Many small business owners think about incorporating at some point to protect their assets in case of a lawsuit. Home inspectors are no different. But before taking such a major step, maybe the best way to protect yourself is a reinvestment in home inspection industry best practices.
Incorporating doesn’t always protect private assets. That’s the unfortunate lesson learned by a home inspector involved in a recent lawsuit and saddled with responsibility for a staggering $300,000 jury award. Why was the inspector held personally liable, and could it happen to you? Read on.
Lax Home Inspection Practices Cause Home Buyers Extensive Harm
In 2013, a couple in Montana hired a local home inspector to prepare a report. They understandably relied on the report to be factual. While the inspector did examine much of the house, Working RE magazine says he overlooked numerous significant defects that were both visible and accessible. The incomplete report influenced their buying decision, which left them holding the bag for a home that was both unhealthy and unsafe.
When deposed by the Court, the inspector admitted a few key things. He failed to even look at the basement ceiling, which showed extensive structural damage including a missing king jack stud as well as other structural defects. He also failed to note clear evidence of extensive water infiltration and water-related structural damage in the basement.
Piercing the Corporate Veil
There’s a common phrase in American law called “piercing the corporate veil.” It means that under the right circumstances, individuals may be held personally liable for a tort or civil wrongdoing instead of the responsibility falling on the corporation. The protections ordinarily afforded by the corporation don’t always apply.
When might that happen? If the president or an officer in the corporation, not an ordinary employee, commits the tort, chances are a lawsuit would enable piercing the corporate veil. Instead of a plaintiff suing the corporate entity, the Court may allow them to sue the person who committed the tort. In the case of the Montana couple, the president performed the inspection so he was personally liable for the tort.
The Law Varies By State
While every state allows some level of piercing the corporate veil, laws vary. The jury in Montana found that because the president of the inspection company performed the inspection, he was personally negligent and his actions were in direct opposition of the best interest of the corporate.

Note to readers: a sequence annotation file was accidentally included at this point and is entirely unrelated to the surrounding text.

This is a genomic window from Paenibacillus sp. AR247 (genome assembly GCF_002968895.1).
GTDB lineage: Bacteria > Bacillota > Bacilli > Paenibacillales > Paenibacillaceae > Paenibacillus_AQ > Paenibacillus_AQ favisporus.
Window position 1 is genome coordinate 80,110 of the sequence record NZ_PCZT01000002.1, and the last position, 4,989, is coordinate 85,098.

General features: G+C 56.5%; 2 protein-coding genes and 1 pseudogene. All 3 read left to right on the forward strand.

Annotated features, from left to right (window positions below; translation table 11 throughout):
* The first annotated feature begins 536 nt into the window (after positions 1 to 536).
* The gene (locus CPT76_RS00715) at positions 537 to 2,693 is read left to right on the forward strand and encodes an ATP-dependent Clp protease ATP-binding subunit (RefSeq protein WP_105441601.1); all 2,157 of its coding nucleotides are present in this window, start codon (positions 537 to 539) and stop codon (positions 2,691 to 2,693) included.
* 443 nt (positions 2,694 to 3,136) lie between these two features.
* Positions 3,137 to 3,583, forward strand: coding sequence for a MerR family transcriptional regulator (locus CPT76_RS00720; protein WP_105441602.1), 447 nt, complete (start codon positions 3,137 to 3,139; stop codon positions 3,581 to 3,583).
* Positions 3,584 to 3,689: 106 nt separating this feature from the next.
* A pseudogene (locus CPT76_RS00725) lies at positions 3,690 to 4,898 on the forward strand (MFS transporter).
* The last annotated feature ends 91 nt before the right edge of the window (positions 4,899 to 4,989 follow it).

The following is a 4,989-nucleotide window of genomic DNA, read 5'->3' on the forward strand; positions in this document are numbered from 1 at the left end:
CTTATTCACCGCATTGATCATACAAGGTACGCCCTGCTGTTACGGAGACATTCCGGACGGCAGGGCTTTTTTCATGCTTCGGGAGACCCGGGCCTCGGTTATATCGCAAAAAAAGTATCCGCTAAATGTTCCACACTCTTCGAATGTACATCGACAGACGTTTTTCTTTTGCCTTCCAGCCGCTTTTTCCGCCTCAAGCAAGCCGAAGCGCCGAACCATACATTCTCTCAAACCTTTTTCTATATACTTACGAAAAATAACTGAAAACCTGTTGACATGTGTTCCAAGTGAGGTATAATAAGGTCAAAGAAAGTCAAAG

That’s a key issue. In Montana, when the actions of a corporate officer go against the best interest of the corporation, the officer can be held liable. In your state, the laws may differ.
A Better Method of Protecting Against a Lawsuit
There is no universal way to avoid a lawsuit, but there are ways to limit the likelihood of a successful one. E&O insurance protections only go so far. If you’re successfully sued, you might lose your insurance altogether or pay much higher rates. You’ll also have trouble finding new customers. A recommitment to home inspection best practices is your best defense against a judgment.
Home inspectors have access to continuing education courses, ethics codes, and Standards of Practice. In states where licensing and pre-licensing education aren’t required, education is still available. It’s a smart investment that could save your business. The more that you learn and the higher your commitment to always performing the best possible home inspection, the less likely you’ll be to stand on the wrong side of the law.
As long as people have human shortcomings, courts will see plenty of civil suits for negligence and intentional torts. Although they’re a hazard of providing a service to the public, you still have a measure of control. Commit or recommit to excellence. If you haven’t taken an educational course to prepare you for the industry, think about it. It’s an investment in your business and maybe even your personal future.
Enroll now with ICA School to learn about the right way to perform a thorough home inspection and prepare a report that’s made of facts.